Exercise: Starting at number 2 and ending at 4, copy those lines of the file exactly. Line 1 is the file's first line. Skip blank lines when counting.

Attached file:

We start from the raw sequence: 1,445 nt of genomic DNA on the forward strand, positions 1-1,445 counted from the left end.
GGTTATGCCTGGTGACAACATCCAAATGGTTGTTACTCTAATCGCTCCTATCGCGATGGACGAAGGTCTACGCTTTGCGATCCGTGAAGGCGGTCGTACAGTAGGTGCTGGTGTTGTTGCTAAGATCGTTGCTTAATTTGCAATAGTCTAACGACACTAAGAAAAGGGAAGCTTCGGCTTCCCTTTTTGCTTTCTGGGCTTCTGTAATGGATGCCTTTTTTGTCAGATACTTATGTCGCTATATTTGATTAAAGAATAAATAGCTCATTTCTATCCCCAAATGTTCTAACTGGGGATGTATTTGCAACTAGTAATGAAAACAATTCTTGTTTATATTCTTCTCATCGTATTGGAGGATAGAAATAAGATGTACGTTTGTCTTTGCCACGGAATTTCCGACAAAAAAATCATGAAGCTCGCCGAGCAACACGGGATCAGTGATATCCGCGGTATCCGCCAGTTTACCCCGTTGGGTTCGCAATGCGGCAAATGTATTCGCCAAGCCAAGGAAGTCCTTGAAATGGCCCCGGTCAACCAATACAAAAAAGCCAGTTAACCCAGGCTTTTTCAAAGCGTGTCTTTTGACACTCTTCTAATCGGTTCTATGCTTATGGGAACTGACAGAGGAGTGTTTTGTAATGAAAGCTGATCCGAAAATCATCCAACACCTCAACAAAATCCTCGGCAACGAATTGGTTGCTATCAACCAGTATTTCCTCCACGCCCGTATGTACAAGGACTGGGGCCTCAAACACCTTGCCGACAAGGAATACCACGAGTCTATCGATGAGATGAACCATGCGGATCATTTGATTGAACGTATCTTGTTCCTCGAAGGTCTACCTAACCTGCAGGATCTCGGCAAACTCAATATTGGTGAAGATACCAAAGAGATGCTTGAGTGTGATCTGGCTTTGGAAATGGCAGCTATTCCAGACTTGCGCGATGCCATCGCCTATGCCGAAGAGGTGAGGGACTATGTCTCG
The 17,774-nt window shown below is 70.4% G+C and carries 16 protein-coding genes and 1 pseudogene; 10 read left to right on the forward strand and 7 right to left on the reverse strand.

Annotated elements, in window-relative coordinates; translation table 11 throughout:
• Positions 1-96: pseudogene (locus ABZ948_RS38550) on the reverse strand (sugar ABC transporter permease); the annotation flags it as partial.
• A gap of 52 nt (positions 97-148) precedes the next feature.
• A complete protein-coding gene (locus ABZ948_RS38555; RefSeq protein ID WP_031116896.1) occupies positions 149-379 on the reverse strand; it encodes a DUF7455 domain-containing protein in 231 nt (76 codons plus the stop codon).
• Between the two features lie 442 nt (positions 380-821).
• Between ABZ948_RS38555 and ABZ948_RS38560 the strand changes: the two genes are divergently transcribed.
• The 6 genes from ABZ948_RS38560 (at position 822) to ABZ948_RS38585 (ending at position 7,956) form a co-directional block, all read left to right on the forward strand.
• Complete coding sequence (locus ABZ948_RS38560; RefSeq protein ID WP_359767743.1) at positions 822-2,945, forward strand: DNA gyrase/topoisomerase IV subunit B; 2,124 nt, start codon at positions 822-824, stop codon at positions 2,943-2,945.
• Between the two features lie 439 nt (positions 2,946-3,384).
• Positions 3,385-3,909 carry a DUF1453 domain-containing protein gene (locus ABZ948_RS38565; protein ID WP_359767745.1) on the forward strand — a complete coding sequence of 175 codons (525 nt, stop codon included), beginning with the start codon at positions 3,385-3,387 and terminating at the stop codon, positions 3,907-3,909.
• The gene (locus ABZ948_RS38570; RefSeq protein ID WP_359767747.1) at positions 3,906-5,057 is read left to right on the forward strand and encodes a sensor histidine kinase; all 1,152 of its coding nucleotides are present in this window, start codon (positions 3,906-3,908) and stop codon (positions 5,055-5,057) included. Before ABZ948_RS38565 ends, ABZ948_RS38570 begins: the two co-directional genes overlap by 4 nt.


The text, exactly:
GGTTATGCCTGGTGACAACATCCAAATGGTTGTTACTCTAATCGCTCCTATCGCGATGGACGAAGGTCTACGCTTTGCGATCCGTGAAGGCGGTCGTACAGTAGGTGCTGGTGTTGTTGCTAAGATCGTTGCTTAATTTGCAATAGTCTAACGACACTAAGAAAAGGGAAGCTTCGGCTTCCCTTTTTGCTTTCTGGGCTTCTGTAATGGATGCCTTTTTTGTCAGATACTTATGTCGCTATATTTGATTAAAGAATAAATAGCTCATTTCTATCCCCAAATGTTCTAACTGGGGATGTATTTGCAACTAGTAATGAAAACAATTCTTGTTTATATTCTTCTCATCGTATTGGAGGATAGAAATAAGATGTACGTTTGTCTTTGCCACGGAATTTCCGACAAAAAAATCATGAAGCTCGCCGAGCAACACGGGATCAGTGATATCCGCGGTATCCGCCAGTTTACCCCGTTGGGTTCGCAATGCGGCAAATGTATTCGCCAAGCCAAGGAAGTCCTTGAAATGGCCCCGGTCAACCAATACAAAAAAGCCAGTTAACCCAGGCTTTTTCAAAGCGTGTCTTTTGACACTCTTCTAATCGGTTCTATGCTTATGGGAACTGACAGAGGAGTGTTTTGTAATGAAAGCTGATCCGAAAATCATCCAACACCTCAACAAAATCCTCGGCAACGAATTGGTTGCTATCAACCAGTATTTCCTCCACGCCCGTATGTACAAGGACTGGGGCCTCAAACACCTTGCCGACAAGGAATACCACGAGTCTATCGATGAGATGAACCATGCGGATCATTTGATTGAACGTATCTTGTTCCTCGAAGGTCTACCTAACCTGCAGGATCTCGGCAAACTCAATATTGGTGAAGATACCAAAGAGATGCTTGAGTGTGATCTGGCTTTGGAAATGGCAGCTATTCCAGACTTGCGCGATGCCATCGCCTATGCCGAAGAGGTGAGGGACTATGTCTCG
The 17,774-nt window shown below is 70.4% G+C and carries 16 protein-coding genes and 1 pseudogene; 10 read left to right on the forward strand and 7 right to left on the reverse strand.

Annotated elements, in window-relative coordinates; translation table 11 throughout: